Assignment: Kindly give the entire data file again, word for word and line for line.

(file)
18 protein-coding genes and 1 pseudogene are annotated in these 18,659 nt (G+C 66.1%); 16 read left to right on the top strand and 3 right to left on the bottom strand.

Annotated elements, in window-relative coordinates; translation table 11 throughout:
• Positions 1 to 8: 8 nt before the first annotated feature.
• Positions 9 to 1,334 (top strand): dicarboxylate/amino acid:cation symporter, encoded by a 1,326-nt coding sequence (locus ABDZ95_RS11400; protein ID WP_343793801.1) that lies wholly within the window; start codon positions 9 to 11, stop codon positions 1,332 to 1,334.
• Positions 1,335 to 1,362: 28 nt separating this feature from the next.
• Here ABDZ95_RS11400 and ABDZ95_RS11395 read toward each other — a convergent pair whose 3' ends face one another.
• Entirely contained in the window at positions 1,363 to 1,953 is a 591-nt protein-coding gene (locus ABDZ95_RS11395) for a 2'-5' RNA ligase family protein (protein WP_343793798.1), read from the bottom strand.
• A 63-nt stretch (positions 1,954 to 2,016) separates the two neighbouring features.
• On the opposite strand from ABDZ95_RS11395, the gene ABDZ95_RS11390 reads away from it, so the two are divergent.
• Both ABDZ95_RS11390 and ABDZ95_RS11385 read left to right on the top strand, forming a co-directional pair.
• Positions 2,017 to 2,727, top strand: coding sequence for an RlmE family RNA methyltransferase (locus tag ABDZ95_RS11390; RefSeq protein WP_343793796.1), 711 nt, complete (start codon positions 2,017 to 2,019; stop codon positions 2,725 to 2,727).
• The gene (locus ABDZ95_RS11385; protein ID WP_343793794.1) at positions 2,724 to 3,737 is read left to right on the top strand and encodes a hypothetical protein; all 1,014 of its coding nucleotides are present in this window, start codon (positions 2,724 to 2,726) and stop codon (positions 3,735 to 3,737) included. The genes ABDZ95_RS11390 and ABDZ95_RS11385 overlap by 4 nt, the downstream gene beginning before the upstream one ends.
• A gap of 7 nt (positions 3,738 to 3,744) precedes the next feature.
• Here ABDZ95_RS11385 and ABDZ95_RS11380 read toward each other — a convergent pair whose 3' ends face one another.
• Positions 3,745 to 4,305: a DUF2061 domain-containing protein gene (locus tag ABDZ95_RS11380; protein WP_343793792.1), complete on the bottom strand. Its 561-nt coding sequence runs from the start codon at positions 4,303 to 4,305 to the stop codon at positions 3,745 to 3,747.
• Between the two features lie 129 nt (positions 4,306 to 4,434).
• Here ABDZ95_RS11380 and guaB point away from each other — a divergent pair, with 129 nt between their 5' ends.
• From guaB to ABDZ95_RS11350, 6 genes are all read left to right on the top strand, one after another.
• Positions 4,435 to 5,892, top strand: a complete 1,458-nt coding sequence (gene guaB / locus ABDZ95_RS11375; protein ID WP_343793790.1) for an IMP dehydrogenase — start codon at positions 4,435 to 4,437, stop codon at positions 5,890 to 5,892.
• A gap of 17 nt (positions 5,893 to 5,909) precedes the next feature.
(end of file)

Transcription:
18 protein-coding genes and 1 pseudogene are annotated in these 18,659 nt (G+C 66.1%); 16 read left to right on the top strand and 3 right to left on the bottom strand.

Annotated elements, in window-relative coordinates; translation table 11 throughout:
• Positions 1 to 8: 8 nt before the first annotated feature.
• Positions 9 to 1,334 (top strand): dicarboxylate/amino acid:cation symporter, encoded by a 1,326-nt coding sequence (locus ABDZ95_RS11400; protein ID WP_343793801.1) that lies wholly within the window; start codon positions 9 to 11, stop codon positions 1,332 to 1,334.
• Positions 1,335 to 1,362: 28 nt separating this feature from the next.
• Here ABDZ95_RS11400 and ABDZ95_RS11395 read toward each other — a convergent pair whose 3' ends face one another.
• Entirely contained in the window at positions 1,363 to 1,953 is a 591-nt protein-coding gene (locus ABDZ95_RS11395) for a 2'-5' RNA ligase family protein (protein WP_343793798.1), read from the bottom strand.
• A 63-nt stretch (positions 1,954 to 2,016) separates the two neighbouring features.
• On the opposite strand from ABDZ95_RS11395, the gene ABDZ95_RS11390 reads away from it, so the two are divergent.
• Both ABDZ95_RS11390 and ABDZ95_RS11385 read left to right on the top strand, forming a co-directional pair.
• Positions 2,017 to 2,727, top strand: coding sequence for an RlmE family RNA methyltransferase (locus tag ABDZ95_RS11390; RefSeq protein WP_343793796.1), 711 nt, complete (start codon positions 2,017 to 2,019; stop codon positions 2,725 to 2,727).
• The gene (locus ABDZ95_RS11385; protein ID WP_343793794.1) at positions 2,724 to 3,737 is read left to right on the top strand and encodes a hypothetical protein; all 1,014 of its coding nucleotides are present in this window, start codon (positions 2,724 to 2,726) and stop codon (positions 3,735 to 3,737) included. The genes ABDZ95_RS11390 and ABDZ95_RS11385 overlap by 4 nt, the downstream gene beginning before the upstream one ends.
• A gap of 7 nt (positions 3,738 to 3,744) precedes the next feature.
• Here ABDZ95_RS11385 and ABDZ95_RS11380 read toward each other — a convergent pair whose 3' ends face one another.
• Positions 3,745 to 4,305: a DUF2061 domain-containing protein gene (locus tag ABDZ95_RS11380; protein WP_343793792.1), complete on the bottom strand. Its 561-nt coding sequence runs from the start codon at positions 4,303 to 4,305 to the stop codon at positions 3,745 to 3,747.
• Between the two features lie 129 nt (positions 4,306 to 4,434).
• Here ABDZ95_RS11380 and guaB point away from each other — a divergent pair, with 129 nt between their 5' ends.
• From guaB to ABDZ95_RS11350, 6 genes are all read left to right on the top strand, one after another.
• Positions 4,435 to 5,892, top strand: a complete 1,458-nt coding sequence (gene guaB / locus ABDZ95_RS11375; protein ID WP_343793790.1) for an IMP dehydrogenase — start codon at positions 4,435 to 4,437, stop codon at positions 5,890 to 5,892.
• A gap of 17 nt (positions 5,893 to 5,909) precedes the next feature.